Big in Japan? Not if you’re a Woman


Courtesy: Businessweek

While women around the world are governing countries, leading central banks, running companies and coaching tennis stars, in Japan they’re being subject to sexist taunts from the Dark Ages.

Prime Minister Shinzo Abe has pledged to increase access to the country’s notoriously inadequate daycare facilities, extend maternity leave and encourage companies to name female board members in a highly publicised campaign against gender inequality. But these remain well-intentioned proposals at best, undermined by a deep-rooted patriarchy and a widely held notion that a woman’s place is at home, raising kids in her geta sandals.

Last week, these traits were on display for all to see, as Ayaka Shiomura, a Tokyo assemblywoman, was reduced to tears by the jeering of her male colleagues when she called on the local government to assist women with child rearing and to fund infertility treatments. Her crime? Being single and childless.

Japan’s male leaders have a long history of sexism, calling women baby-making machines and labeling career women selfish for delaying childbirth and undeserving of pensions. Even in companies, women are expected to serve the tea at meetings, no matter their position.

Japanese men are clearly oblivious to just how badly they need women to take on more jobs and be more involved in governing. Japan ranks behind Saudi Arabia in the proportion of women in parliament, according to a gender-gap report by the World Economic Forum. Its working-age population is set to shrink by almost half by 2060. Japan’s GDP could rise by as much as 13 percent by closing the gender employment gap, according to a Goldman Sachs report.

Criticising an assemblywoman in a public meeting for her choices is hardly assuring. Japanese men may try leaning in a bit. 

When Daughters Don’t Return Home From School


Courtesy: batangablog

The South Korean ferry tragedy is not the only bit of sad news about school children this month; days before, gunmen had stormed a girls’ school in Chibok in Nigeria’s north-eastern state of Borno, and abducted more than 200 students. Dozens managed to escape, with no trace of the remainder. The police called off the search this week, leaving frantic parents to search the forest themselves.

The mass kidnap was allegedly by Islamist group Boko Haram, which is linked to the al-Qaeda. Boko Haram means “western education is a sin”, and the group has been waging a violent campaign to impose shariah law, which appears to be particularly opposed to girls’ formal education. Earlier this year, it killed more than 50 students elsewhere in the country. 

More people are obviously familiar with the story of Malala Yousufzai, the Pakistani teenager shot in the head by the Taliban in Swat Valley as she returned from school, for refusing to back down on her activism for education for girls. The U.N. has declared July 12 Malala Day.

There is very little media coverage, let alone accolades for the millions of marginalised children who are denied an education because of discrimination. A Human Rights Watch report this week highlights the widespread discrimination against Indian school children belonging to tribal groups, so-called lower castes and minority communities. It cites Unicef’s estimate that 80 million Indian children will drop out before completing elementary school and lays some of the blame on discrimination and intimidation. This, despite the passage of the Right to Education Act in 2010, which mandates free and compulsory education for all children aged 6 to 14 years. Most examples in the HRW report are of boys, because girl children are often not allowed to go to school at all.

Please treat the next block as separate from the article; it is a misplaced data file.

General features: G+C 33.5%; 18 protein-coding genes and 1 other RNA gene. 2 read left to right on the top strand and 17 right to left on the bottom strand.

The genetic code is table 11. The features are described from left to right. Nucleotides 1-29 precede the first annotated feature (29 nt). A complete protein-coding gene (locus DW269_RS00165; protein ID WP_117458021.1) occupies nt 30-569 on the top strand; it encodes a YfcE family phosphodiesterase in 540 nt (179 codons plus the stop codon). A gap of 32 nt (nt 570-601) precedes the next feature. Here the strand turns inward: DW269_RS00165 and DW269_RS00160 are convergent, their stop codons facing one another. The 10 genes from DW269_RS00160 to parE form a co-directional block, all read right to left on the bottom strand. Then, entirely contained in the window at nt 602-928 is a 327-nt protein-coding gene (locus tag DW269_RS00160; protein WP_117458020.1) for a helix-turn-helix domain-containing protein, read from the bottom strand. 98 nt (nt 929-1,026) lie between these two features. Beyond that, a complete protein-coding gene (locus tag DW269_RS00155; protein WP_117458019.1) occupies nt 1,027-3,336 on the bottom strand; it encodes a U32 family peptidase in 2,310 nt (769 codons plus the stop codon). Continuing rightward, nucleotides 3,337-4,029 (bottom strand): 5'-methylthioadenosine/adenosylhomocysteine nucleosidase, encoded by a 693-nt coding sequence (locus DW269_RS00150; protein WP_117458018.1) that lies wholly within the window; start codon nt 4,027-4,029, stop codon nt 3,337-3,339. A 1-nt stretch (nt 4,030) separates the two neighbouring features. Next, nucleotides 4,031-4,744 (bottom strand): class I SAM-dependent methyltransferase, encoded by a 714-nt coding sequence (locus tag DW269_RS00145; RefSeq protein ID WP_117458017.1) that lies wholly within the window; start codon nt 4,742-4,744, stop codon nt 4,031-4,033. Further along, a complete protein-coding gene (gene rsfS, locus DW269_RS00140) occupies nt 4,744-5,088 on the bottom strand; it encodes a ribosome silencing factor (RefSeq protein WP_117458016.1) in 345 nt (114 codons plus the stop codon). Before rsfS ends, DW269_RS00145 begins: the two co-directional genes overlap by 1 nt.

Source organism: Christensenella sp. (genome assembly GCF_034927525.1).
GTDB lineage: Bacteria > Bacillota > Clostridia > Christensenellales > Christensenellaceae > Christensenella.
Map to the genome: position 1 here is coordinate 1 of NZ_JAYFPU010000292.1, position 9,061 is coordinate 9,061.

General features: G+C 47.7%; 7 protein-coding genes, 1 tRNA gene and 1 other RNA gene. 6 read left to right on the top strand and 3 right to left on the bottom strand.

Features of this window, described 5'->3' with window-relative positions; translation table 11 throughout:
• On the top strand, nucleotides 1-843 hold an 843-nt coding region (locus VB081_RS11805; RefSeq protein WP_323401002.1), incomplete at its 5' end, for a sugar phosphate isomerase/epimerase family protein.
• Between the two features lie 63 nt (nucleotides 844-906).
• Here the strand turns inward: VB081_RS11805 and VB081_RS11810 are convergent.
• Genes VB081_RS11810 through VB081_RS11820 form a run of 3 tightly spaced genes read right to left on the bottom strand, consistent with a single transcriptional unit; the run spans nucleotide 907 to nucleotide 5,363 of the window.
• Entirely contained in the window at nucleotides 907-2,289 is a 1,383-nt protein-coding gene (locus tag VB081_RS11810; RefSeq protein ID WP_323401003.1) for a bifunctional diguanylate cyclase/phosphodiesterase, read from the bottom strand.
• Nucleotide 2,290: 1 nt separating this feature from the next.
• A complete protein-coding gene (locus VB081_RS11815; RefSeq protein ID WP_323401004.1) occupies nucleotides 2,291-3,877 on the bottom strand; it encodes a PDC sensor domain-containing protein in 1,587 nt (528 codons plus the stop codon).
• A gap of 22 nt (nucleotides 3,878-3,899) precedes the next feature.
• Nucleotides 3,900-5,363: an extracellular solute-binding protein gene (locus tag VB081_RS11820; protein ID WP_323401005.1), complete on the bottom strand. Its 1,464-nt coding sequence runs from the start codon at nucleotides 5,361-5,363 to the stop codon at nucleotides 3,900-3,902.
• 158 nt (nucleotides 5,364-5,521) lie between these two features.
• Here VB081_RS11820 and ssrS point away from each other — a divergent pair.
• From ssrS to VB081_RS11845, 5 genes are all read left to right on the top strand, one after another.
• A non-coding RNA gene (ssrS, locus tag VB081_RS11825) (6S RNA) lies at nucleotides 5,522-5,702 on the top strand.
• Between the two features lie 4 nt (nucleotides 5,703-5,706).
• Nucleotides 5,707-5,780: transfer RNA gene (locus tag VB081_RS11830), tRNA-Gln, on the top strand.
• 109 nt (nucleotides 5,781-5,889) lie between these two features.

What is a harder problem to have: fearing discrimination against your child in school or fearing your child’s safe return from school?

Standing out from the crowd

As an adult, I have attempted to rise above the feeling of ‘sticking out like a sore thumb’ which I constantly experienced growing up. I now realise that 3 years of living in London had given me a false sense of belonging or at least blending in. Once more resident in T&T, that façade has been summarily shattered.

Although the population of Trinidad and Tobago has a relatively high percentage of inter-racial mixing, the proportion of said population with lighter skin tones is quite low (in my experience). Low enough that one tends to do a double take when a very light skinned person walks in, and some people even assume that you are not from Trinidad. An important caveat: this is definitely a more common phenomenon in South Trinidad as the proportion of “Trinidad whites” is much lower there than in Port of Spain and environs. 

Some would say that I should be used to being singled out for my appearance. Yet it never ceases to discomfit and unsettle me, and even more so when it happens in the work place.

There was a recent and unfortunate incident at work which left me reeling. I sought the opinion of a varied cross section of people to gauge their feelings on it, and the majority viewed it as coming with the territory of being “fair”. In their view, being singled out and taken to task for imaginary infringements of a non-existent dress code policy, and by the least appropriately dressed person in the Company, is something which I must expect because I am “fair”. In their words, I stand out, so my appearance is highlighted and attention is focused on me and clothing missteps real and imagined.

That was actually the second time I was ludicrously singled out for work attire, previously, and incredibly, being informed that I would no longer be able to wear very sensible, neat ballet flats to work but instead should wear high heeled shoes. Seriously? Only me, mind.

No matter how much you rationalize discrimination, whatever the category, it still rankles.